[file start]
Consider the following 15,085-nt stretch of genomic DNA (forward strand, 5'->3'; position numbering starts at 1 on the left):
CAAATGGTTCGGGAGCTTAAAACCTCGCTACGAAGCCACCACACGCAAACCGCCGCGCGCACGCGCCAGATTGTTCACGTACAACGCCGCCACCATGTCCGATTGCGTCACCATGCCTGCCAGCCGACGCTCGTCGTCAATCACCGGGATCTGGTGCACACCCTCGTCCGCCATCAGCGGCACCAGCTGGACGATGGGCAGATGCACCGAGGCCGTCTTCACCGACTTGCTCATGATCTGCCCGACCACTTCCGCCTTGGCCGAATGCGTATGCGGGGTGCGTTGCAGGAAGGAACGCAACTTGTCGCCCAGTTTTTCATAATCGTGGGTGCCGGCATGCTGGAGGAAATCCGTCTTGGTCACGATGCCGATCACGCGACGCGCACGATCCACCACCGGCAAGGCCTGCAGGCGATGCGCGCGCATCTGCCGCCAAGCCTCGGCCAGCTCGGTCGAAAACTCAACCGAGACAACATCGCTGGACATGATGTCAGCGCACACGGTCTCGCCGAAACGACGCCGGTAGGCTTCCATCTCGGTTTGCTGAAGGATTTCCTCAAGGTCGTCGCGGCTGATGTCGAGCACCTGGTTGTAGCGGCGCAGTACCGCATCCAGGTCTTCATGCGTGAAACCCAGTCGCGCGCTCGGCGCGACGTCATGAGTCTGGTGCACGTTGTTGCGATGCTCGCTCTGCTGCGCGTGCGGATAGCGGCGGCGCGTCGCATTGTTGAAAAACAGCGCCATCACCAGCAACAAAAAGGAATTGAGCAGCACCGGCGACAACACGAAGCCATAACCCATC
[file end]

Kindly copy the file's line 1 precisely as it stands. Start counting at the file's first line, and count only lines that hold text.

Consider the following 15,085-nt stretch of genomic DNA (forward strand, 5'->3'; position numbering starts at 1 on the left):